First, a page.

I’m now in the second week of a new school year here in Seoul. (The school year starts in March and ends in February.) Usually moving to the next grade was just another chapter in the same book of our childhood education. As a teacher in Korea, each year is like a different book written by a new author. Very little is the same from year to year.
I was the only teacher in my school who ended the last school year and knew his position for the next school year. Most of the teachers are teaching different grades now than they did last year. Teachers apply for certain positions, and then the higher-ups (the principals and vice-principals) place the teachers in their position without much rhyme or reason, it seems.
The results are drastic changes from the previous year. For example, of the six sixth-grade homeroom teachers, two taught second grade, one taught first grade and one was the P.E. teacher. I previously had three co-teachers (one for third and sixth grade, one for fourth grade, and one for fifth grade), but now I have four co-teachers — three of whom were homeroom teachers last year. Two of those three had never taught English before.
I don’t understand why the teachers get shifted around so much; in fact, teachers can only teach at a school for five years before they’re transferred to another school. (Again, they apply for a district in Seoul and hope for the best.) I’m no pedagogy expert, but it would seem that the teaching styles in first and sixth grades would be quite different and that keeping someone who has continual experience in the same grade would be more beneficial.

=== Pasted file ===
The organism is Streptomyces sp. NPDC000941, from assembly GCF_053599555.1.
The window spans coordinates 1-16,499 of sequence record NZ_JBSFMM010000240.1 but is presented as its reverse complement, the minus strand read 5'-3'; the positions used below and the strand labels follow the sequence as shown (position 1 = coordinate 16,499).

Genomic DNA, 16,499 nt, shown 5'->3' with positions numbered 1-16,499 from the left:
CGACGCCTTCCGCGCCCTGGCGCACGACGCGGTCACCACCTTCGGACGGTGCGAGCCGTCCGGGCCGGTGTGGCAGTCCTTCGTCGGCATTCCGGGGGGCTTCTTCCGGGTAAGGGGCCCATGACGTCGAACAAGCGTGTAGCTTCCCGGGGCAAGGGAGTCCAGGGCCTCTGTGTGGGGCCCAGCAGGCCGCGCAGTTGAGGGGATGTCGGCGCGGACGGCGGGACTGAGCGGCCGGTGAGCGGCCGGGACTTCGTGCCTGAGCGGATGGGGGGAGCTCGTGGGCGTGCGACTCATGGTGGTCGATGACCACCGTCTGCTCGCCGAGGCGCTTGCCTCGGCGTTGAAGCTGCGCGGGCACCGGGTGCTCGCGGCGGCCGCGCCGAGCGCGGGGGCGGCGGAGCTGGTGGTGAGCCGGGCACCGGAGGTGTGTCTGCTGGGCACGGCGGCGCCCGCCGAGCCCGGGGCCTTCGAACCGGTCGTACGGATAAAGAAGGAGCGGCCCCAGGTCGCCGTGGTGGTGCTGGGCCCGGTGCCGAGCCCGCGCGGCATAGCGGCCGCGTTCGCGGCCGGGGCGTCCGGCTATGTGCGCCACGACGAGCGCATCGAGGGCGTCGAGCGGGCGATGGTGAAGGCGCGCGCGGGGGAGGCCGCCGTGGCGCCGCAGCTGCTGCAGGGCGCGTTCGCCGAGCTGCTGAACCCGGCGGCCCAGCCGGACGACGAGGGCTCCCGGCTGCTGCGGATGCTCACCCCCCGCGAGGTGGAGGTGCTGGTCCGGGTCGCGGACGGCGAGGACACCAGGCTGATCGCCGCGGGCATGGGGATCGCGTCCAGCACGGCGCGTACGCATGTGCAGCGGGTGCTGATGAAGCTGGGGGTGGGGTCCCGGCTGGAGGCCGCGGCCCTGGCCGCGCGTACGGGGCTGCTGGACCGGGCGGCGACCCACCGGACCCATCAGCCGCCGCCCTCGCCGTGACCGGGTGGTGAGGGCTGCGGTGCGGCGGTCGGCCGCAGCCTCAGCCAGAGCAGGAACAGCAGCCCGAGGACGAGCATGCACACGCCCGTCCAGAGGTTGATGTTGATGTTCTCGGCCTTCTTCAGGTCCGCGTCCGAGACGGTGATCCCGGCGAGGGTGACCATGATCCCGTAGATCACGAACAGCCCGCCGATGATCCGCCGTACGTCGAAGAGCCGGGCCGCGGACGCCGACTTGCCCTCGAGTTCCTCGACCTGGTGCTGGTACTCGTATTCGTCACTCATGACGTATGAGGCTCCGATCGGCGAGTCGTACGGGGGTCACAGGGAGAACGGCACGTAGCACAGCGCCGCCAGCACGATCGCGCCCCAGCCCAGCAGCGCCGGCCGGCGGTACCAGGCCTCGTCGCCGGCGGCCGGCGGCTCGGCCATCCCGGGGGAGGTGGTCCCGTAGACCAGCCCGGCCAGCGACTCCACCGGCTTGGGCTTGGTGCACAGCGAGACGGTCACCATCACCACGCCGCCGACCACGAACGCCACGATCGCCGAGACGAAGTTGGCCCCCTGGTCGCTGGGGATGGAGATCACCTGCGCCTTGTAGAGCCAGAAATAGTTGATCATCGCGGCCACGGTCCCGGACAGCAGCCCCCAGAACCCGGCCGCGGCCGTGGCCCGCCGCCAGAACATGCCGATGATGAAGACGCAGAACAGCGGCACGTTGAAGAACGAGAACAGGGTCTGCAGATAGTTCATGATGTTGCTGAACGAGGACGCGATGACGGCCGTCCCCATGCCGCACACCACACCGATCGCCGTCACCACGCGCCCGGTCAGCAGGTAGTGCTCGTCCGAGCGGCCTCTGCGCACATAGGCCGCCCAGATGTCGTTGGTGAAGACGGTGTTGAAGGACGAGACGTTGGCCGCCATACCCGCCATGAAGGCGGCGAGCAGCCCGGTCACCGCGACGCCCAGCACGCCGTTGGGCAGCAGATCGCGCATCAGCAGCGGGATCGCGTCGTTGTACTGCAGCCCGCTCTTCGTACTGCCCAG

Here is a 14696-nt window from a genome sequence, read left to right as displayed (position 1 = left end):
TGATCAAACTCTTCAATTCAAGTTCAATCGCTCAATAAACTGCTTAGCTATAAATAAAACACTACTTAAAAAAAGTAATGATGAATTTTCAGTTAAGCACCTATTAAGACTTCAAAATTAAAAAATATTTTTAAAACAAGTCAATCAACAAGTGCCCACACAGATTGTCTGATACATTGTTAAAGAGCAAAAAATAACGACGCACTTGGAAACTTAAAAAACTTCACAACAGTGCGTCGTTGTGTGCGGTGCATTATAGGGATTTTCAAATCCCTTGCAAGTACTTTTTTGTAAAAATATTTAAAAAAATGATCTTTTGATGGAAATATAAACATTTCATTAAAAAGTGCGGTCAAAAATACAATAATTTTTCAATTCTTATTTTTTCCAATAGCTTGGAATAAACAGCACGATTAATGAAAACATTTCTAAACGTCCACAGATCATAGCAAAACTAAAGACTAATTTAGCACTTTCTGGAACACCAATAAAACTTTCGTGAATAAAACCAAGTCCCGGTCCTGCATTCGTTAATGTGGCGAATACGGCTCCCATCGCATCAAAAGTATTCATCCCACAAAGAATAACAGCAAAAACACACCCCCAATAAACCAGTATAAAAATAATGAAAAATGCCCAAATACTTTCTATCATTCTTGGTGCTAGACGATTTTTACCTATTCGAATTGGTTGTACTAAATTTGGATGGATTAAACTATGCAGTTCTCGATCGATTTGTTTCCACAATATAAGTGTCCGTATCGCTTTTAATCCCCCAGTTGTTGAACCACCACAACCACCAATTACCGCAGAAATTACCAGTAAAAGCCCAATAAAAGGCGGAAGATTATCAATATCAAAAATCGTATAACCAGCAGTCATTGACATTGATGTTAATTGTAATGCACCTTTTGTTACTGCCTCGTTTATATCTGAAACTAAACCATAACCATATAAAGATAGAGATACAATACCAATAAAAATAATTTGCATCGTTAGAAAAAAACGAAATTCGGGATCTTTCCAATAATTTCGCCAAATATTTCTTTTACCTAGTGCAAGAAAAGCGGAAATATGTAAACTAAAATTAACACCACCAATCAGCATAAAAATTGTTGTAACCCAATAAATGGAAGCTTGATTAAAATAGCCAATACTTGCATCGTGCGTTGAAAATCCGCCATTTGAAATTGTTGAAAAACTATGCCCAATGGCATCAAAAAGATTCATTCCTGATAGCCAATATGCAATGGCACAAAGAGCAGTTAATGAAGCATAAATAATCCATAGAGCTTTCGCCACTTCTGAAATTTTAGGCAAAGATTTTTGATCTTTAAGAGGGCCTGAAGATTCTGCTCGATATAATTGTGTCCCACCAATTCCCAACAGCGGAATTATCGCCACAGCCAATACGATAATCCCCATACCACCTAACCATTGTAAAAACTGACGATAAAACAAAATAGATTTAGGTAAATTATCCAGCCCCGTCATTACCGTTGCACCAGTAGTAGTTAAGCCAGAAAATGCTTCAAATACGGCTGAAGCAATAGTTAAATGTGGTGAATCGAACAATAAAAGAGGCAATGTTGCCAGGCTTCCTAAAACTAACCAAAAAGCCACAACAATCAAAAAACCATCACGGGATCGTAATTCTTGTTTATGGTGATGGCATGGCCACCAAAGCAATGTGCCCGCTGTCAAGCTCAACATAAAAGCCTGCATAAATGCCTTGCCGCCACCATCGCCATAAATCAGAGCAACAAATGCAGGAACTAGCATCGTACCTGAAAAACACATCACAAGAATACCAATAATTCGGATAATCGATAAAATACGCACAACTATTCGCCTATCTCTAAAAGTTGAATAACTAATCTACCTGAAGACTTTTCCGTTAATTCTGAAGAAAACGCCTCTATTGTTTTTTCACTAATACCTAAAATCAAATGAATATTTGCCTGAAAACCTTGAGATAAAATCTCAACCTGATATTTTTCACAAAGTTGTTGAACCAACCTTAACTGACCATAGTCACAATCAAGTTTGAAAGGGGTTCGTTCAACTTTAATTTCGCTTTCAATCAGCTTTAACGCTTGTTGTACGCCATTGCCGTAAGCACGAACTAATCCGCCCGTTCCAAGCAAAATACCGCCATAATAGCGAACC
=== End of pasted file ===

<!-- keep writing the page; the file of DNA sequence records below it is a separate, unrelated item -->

It’s been quite a transition period to say the least. I’m adjusting to the three new co-teaching styles — which right now means I run the classes to show the Korean teachers how we’ve done things and have them become more or less involved as they see necessary. It’s hard for them because the kids already know who I am from last year.
For the most part, things are going pretty well. It’s a similar dynamic to when I started six months ago, but now the roles are reversed. There are bumpy moments here and there, but the new teachers and I are smoothing those out pretty well. There’s always one exception, though, and it happens to be the most important of the new teachers — my official co-teacher who is responsible for me.
She might be one of the most awkward people I’ve ever met, and she’s extremely disorganized on top of that. My other three co-teachers have been prepared for their respective classes with me, so the lesson planning between us have been quick and to the point. With this other co-teacher, though, things are always a mess.
I don’t know what else she does (fifth-grade English is the only class she teaches), but she doesn’t prep during the three hours we have after school. Yesterday, I had to stay 20 minutes after I was supposed to be leaving so that we could sort things out — only to have her try and change them this morning. She over-thinks everything and consequently becomes a nervous wreck about it.
Her presence in the classroom is rather ambiguous as well. I’m not sure where she wants to be in the teaching balance between us, and I’m indifferent to whether she wants to do less or be more in control. She just needs to decide on what kind of role she wants to have so we can teach more effectively and not bore/confuse the kids.
The school year and half of the faculty might be new, but the struggles are still the same. I’m sure they’ll pan out, just as they did last year. As the saying goes, the more things change, the more things stay the same.